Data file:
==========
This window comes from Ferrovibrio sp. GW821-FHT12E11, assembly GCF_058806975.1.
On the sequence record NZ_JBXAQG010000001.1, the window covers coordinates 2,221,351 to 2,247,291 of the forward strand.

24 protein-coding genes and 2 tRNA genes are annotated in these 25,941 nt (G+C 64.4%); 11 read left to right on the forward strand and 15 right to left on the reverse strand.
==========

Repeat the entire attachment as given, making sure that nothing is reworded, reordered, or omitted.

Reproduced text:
This window comes from Ferrovibrio sp. GW821-FHT12E11, assembly GCF_058806975.1.
On the sequence record NZ_JBXAQG010000001.1, the window covers coordinates 2,221,351 to 2,247,291 of the forward strand.

24 protein-coding genes and 2 tRNA genes are annotated in these 25,941 nt (G+C 64.4%); 11 read left to right on the forward strand and 15 right to left on the reverse strand.